Note: The top image for this story is a series of deepfake images from ThisPersonDoesNotExist.com.
Acceleration in digital processes, products and services has created many new and innovative digital solutions, some good and some not so good. We have faced political, digital marketing and health care challenges that created an opportunity for a new digital hybrid workforce, which accelerated the use of many new audio and visual communications tools. During this innovative and challenging period, deepfakes were one of those unique products that entered the market. What are deepfakes? They are exactly what they sound like; the technology is profound because it infers “deep learning” through machine learning (ML). They are fake, “not real.” The technology intends to produce fake images, video and audio that have the primary objective of manipulating receivers into believing these artifacts are authentic. Deepfakes have become an infamous tool used to create fake digital material that is being used in evil ways throughout our society and has also become a “weapon of choice” for cybercriminals and nation-state adversaries worldwide. Rapid advancements in computer vision technologies, coupled with manipulated sounds and signals, combined and converged with other technologies create a digital challenge to our military, law enforcement, legal and health care systems, to name a few.
Blockchain is another new technology that operates on multiple protocols. It’s challenging to implement, and multimodel enterprise environments would need an “integration layer” to bridge Hyperleger and Ethereum, the two current protocols being used for the technology. In my old legacy enterprise resource planning systems deployments, we called this model a service-oriented architecture. Any cybersecurity expert would tell you there is a cybersecurity vulnerability and threat anywhere there is an interface. There is a misconception that blockchain cannot be “hacked,” which is far from the truth; this technology is vulnerable to new higher levels of digital innovation that we will address as well. In my opinion, the top four risks related to blockchain are:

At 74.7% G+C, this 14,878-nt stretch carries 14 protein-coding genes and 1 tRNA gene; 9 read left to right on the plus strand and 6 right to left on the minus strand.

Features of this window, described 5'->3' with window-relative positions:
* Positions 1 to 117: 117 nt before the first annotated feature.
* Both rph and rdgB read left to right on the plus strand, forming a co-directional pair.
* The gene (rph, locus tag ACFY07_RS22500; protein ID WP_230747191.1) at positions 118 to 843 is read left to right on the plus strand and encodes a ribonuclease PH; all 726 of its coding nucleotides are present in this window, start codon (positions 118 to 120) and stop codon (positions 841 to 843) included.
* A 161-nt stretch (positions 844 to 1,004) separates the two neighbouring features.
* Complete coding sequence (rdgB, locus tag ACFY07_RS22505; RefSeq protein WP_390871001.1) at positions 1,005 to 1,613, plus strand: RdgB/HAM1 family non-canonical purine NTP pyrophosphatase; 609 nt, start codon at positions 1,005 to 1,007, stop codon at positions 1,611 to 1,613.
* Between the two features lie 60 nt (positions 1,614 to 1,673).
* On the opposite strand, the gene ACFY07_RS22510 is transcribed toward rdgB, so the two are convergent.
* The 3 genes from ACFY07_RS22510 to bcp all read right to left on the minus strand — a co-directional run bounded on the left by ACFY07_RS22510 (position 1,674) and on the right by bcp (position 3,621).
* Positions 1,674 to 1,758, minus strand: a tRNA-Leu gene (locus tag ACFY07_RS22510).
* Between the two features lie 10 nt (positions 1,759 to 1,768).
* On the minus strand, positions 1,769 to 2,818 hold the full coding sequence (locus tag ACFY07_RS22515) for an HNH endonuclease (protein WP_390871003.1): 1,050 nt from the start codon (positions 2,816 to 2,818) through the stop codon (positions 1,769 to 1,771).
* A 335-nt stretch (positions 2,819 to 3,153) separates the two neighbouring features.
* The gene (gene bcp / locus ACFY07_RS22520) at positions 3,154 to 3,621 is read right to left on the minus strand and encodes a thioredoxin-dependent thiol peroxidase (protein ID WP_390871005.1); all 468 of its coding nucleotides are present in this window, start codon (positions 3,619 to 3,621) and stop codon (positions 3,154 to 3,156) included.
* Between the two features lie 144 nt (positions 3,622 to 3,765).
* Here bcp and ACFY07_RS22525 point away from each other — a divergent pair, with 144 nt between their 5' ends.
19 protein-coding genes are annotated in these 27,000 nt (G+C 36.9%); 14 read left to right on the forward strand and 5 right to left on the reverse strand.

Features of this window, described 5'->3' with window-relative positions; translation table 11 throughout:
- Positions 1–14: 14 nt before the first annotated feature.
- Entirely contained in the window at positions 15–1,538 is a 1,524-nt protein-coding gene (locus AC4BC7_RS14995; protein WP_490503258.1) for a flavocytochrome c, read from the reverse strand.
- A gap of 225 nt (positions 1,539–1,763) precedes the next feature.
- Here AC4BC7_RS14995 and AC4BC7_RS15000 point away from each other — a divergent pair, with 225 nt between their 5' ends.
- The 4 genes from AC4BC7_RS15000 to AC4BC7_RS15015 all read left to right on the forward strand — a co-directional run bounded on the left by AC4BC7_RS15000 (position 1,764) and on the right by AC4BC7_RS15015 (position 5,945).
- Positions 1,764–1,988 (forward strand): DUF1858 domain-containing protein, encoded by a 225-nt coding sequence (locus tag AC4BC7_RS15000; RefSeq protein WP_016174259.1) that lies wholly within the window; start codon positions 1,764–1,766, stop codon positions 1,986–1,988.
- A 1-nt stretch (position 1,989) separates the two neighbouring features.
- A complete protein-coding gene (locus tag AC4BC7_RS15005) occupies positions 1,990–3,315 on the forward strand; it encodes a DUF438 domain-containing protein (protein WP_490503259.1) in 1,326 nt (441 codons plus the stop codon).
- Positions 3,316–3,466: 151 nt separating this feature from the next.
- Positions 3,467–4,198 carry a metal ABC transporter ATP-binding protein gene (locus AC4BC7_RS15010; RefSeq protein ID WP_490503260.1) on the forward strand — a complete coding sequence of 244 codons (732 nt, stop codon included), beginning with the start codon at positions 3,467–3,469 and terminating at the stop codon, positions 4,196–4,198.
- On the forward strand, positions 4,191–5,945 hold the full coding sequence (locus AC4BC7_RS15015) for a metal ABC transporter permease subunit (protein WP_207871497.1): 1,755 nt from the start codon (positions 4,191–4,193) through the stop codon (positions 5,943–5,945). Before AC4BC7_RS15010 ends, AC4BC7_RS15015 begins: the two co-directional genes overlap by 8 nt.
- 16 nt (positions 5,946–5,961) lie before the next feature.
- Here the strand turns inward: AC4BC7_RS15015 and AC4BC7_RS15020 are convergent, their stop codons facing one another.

- Blockchain security and protection
- Key management (specifically private keys)
- Regulations and compliance (SEC and cryptocurrency issues as an example)
- Privacy and chain management
- Dynamic integration, interoperability and risk mitigation
In business, the risk is average and part of the ongoing concern of doing business; the most important fact here is that risk must be continuously monitored and mitigated. In today’s hyperdigital world, it is not accomplished at the highest performance levels.
For this article, we are going to address generative artificial intelligence (GAI) because it includes ML, which is required to generate “holograms” such as deepfakes.
Chat GPT is one of the most popular and recent artificial intelligence (AI), and the GPT stands for generative pretrained transformer. Developed and produced by OpenAI, this chatbot is considered by many to be the best out in public purview as of today and can answer almost any question you ask.
Many of our newer transportation systems and electric vehicles are now taking advantage of this innovation and incorporating it into many systems that are improving the everyday lives of many, especially in health care, manufacturing and newer sustainable energy systems.